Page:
A Home Agent Initiated Handover Solution for Fine-Grained Offloading in Future Mobile Internet Architectures: Survey and Experimental Evaluation

A Home Agent Initiated Handover Solution for Fine-Grained Offloading in Future Mobile Internet Architectures: Survey and Experimental Evaluation

László Bokor (Inter-University Centre for Telecommunications and Informatics (ETIK), Department of Networked Systems and Services, Budapest University of Technology and Economics, Budapest, Hungary), József Kovács (Computer and Automation Research Institute, Hungarian Academy of Sciences (MTA), Budapest, Hungary) and Csaba Attila Szabó (Inter-University Centre for Telecommunications and Informatics (ETIK), Department of Networked Systems and Services, Budapest University of Technology and Economics, Budapest, Hungary)
Copyright: © 2014 |Pages: 27
DOI: 10.4018/ijats.2014010101
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Abstract

The currently standardized IP Flow Mobility (IFOM) solution in 3GPP is strictly User Equipment (UE) centric as the operator must firstly deliver the flow routing policies to the UE, and then the UE must provide these policies to the Packet Data Network Gateway (PGW). Network-based (NB) solutions try to eliminate the above limitations and create an operator centric flow management framework. This paper is committed to give an overview of existing offloading techniques, to introduce the power of network-based solutions, and to propose a MIPv6/DSMIPv6 based NB-IFOM scheme relying on Home Agent initiated flow binding and aiming to enable operators to enforce IP flow routing policies without involving the UE first, such making able the PCRF (Policy and Charging Rules Function) to decide on the flow routing policy based on e.g., the available resources in the network, before signaling the policies to the UE. The authors have implemented their proposal, and performed an extensive evaluation in a hybrid real-emulated tested environment.
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Introduction

The enormous growth of mobile data traffic has surprised mobile operators and vendors by choking existing communication networks a lot earlier than expected: bottlenecks of anchor nodes, sub-optimal routes and hierarchical/centralized architectures became hot research and development topics. As a result of the progressive innovation, novel technologies have emerged quickly to manage routing optimization of data flows, divert user packets around network bottlenecks and critical entities of the architecture, and to redirect traffic directly to/from the Internet. All the techniques around this problem space are called data offloading and used for any kind of complementary network technologies for optimized delivery of data originally targeted for cellular networks. The set of rules aiming at triggering the offloading action can either be set by the mobile operator or the mobile subscriber and the code operating on the rules can run in the user terminal, in a core network entity or can be divided between different elements of the architecture. For the end users the gain of applying offloading schemes relies on extended data service cost control and the availability of higher bandwidth. From the operators’ perspective the main purpose for introducing offloading in the network is to avoid congestion of the cellular architecture due to mobile data traffic evolution. Key technologies include pico- and femtocells, Wi-Fi, Content Delivery Networks (CDNs), routing and media optimization, Traffic Engineered Handover (TEHO), and Core Network Offloading as the most important schemes to reduce the congestion and load on the operator’s network.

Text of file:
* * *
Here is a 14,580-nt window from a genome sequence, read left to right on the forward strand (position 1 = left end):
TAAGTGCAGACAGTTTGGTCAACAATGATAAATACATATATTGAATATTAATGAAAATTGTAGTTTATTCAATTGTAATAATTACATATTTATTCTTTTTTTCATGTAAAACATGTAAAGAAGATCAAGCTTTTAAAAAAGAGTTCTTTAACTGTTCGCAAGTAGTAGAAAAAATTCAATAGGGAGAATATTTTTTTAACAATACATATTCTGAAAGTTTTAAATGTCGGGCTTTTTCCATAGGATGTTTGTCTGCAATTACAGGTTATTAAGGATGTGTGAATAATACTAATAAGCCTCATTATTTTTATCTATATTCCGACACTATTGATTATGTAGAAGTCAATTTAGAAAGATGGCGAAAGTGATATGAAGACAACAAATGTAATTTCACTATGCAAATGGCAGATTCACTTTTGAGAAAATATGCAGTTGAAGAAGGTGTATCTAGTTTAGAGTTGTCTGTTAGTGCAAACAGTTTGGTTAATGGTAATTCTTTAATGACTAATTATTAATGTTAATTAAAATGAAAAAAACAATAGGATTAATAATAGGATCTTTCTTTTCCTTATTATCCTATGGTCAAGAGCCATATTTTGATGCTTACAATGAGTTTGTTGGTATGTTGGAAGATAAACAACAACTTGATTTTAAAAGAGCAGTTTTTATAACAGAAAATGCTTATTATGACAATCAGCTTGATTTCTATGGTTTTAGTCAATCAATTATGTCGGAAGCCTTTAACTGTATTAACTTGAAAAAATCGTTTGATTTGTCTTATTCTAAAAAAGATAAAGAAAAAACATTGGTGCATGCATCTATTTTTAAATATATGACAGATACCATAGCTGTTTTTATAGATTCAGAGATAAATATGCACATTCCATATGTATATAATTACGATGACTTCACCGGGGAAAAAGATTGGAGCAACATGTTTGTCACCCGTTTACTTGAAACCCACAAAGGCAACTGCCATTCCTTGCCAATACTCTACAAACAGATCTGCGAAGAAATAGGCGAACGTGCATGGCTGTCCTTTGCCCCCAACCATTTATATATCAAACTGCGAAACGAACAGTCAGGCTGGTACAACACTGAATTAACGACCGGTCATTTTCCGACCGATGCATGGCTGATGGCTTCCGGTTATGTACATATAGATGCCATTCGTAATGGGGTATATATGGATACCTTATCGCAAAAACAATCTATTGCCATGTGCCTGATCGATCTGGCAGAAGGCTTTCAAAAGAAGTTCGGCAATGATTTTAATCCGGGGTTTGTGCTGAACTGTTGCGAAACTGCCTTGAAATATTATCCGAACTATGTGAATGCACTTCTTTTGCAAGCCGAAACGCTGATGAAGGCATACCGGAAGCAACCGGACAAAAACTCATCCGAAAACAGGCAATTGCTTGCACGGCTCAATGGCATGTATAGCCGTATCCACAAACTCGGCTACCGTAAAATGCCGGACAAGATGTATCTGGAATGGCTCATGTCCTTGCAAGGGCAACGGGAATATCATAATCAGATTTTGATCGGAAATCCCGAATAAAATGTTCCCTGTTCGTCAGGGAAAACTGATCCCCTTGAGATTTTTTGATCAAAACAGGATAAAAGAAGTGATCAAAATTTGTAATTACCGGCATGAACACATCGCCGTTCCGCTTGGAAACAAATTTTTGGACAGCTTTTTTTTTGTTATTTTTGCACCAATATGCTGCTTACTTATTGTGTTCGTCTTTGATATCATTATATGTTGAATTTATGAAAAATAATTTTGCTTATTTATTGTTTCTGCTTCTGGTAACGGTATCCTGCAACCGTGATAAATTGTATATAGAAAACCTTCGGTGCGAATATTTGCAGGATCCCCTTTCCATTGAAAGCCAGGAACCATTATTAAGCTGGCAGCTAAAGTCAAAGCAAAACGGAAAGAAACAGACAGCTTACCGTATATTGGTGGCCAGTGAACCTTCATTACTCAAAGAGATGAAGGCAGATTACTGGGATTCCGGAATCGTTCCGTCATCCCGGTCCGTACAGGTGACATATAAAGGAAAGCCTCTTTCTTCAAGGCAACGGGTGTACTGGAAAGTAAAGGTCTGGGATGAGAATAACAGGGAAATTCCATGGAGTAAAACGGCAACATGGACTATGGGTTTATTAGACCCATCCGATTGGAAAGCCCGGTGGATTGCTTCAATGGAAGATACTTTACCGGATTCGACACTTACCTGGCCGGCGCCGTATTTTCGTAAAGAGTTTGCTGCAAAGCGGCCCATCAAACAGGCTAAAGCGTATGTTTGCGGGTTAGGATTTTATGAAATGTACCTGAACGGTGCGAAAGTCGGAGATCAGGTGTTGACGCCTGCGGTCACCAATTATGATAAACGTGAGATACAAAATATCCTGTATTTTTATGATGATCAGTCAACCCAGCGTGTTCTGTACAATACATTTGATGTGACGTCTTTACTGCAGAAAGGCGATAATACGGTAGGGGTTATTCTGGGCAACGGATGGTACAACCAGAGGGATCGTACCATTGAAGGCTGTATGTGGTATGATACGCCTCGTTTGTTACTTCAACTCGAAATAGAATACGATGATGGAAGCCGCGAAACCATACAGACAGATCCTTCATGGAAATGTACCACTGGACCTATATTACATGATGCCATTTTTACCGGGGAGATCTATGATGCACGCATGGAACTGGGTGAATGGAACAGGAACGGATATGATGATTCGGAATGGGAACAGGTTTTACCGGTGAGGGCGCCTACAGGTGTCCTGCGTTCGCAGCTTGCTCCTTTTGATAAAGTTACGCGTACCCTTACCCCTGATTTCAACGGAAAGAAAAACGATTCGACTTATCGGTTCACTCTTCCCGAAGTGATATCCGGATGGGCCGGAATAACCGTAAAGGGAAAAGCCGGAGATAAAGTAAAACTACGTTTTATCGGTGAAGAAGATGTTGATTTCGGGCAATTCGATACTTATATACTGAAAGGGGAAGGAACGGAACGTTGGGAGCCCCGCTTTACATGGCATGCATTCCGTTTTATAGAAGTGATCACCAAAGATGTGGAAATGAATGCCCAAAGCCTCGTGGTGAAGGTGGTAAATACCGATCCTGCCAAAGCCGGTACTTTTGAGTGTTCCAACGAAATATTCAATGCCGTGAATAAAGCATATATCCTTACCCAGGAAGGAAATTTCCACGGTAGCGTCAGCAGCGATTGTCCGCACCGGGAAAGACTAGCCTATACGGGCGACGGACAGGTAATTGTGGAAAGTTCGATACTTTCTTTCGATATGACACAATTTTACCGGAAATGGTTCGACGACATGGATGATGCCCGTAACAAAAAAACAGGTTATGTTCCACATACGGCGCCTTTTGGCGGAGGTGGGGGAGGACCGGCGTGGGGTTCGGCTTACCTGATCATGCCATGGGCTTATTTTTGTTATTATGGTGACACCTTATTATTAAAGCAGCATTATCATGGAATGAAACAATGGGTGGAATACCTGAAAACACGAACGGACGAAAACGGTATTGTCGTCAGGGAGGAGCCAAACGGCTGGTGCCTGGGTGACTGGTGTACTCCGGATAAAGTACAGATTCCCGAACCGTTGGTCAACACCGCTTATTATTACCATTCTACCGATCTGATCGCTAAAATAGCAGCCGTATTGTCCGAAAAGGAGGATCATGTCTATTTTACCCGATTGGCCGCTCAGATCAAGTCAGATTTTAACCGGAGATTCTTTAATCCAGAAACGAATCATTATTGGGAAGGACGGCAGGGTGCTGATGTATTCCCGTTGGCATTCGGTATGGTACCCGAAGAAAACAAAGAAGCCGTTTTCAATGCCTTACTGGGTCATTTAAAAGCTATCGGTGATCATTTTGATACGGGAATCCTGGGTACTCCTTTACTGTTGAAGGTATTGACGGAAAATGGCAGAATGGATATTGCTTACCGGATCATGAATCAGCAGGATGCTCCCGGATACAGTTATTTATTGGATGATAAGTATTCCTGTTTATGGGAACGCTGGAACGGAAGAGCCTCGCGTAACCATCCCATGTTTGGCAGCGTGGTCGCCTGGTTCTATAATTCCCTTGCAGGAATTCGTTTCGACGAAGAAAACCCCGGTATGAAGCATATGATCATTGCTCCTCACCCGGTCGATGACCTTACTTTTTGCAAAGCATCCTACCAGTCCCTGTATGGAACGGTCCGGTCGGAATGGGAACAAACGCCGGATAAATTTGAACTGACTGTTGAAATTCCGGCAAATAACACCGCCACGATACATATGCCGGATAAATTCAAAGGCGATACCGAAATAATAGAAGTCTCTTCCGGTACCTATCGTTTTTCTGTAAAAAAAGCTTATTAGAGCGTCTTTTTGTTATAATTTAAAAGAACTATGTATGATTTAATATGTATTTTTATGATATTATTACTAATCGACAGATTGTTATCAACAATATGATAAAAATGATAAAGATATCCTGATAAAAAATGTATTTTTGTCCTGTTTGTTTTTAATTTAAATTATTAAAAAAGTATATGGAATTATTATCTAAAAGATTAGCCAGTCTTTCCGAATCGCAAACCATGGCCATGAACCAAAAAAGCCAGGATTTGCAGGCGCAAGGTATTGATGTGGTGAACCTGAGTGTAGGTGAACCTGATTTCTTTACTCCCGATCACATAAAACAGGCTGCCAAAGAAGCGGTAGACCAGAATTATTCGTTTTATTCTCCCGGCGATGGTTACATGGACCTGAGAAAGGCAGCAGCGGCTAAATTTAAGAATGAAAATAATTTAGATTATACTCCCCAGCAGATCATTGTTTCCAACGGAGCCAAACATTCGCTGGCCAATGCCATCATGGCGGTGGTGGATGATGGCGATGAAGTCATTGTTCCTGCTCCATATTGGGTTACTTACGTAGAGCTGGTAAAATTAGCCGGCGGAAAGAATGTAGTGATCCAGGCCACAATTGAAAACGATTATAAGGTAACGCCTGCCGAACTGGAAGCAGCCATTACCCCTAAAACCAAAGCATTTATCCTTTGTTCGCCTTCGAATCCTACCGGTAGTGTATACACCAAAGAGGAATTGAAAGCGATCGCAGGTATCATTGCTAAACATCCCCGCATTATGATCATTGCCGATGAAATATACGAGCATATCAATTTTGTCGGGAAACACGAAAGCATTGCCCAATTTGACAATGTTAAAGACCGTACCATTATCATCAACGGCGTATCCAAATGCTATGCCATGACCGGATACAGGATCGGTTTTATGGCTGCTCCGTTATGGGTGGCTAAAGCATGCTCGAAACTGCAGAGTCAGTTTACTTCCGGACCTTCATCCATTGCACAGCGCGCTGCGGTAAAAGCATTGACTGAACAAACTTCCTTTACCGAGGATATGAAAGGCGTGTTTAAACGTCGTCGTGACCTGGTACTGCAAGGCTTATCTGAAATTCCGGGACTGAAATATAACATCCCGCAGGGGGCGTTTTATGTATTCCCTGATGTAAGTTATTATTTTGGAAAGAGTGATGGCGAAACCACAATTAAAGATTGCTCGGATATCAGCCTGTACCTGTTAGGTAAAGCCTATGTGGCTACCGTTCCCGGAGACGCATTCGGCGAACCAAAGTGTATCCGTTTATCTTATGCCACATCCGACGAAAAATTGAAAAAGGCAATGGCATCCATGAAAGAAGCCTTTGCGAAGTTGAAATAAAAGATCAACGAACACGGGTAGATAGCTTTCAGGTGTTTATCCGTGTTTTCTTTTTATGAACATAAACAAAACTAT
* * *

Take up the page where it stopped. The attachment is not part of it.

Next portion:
TEHO techniques focus on decision mechanisms to be involved in radio access changes with a goal not restricted to cope with degradation of signal conditions but also to cover the improvement of traffic conditions in the IP Connectivity Access Network (IP-CAN) together with the improvement and maintenance of the user QoS/QoE. The two main offloading techniques which support TEHO in reaching the above goals are the IP Flow Mobility (IFOM) (3GPP TS 23.261, September 2010), (3GPP TR 23.829, Sept. 2010) and Multi-Access PDN Connectivity (MAPCON) (3GPP TR 23.861, February 2010). MAPCON refers to the technique of simultaneously using two or more APNs (Access Point Names) which enables use cases such as using LTE/LTE-A for QoS demanding applications and Wi-Fi for best effort traffic. IFOM refers to the technique of using the same APN across two or more wireless access networks (e.g., LTE/LTE-A and Wi-Fi) and aims to enable seamless roaming of applications across different radio access technologies. Currently the key tool to handle IP handoffs between 3GPP and non-3GPP technologies is the IEEE 802.21 Media Independent Handover (MIH) standard (IEEE, Jan. 2009) which provides information and handover assistance services for heterogeneous mobility scenarios. Another tool is the Access Network Discovery and Selection Function (ANDSF) specified in (3GPP TS 23.261, September 2010), (3GPP TS 23.402, June, 2011) for EPS. The ANDSF transfers the mobile network operator policy rules to connect through non-3GPP access technologies to the UE and thus enables an advanced traffic steering that adapts to the QoS/QoE and the actual traffic conditions of the controlled 3GPP network.

The currently standardized IFOM solution in 3GPP is strictly UE centric as the operator must first deliver the flow routing policies to the UE, and then the UE must provide these policies to the PDN Gateway. Also the ANDSF has no interface to the Policy and Charging Control (PCC) system, therefore requires other ways to get informed about the updated flow routing policy for a particular UE.

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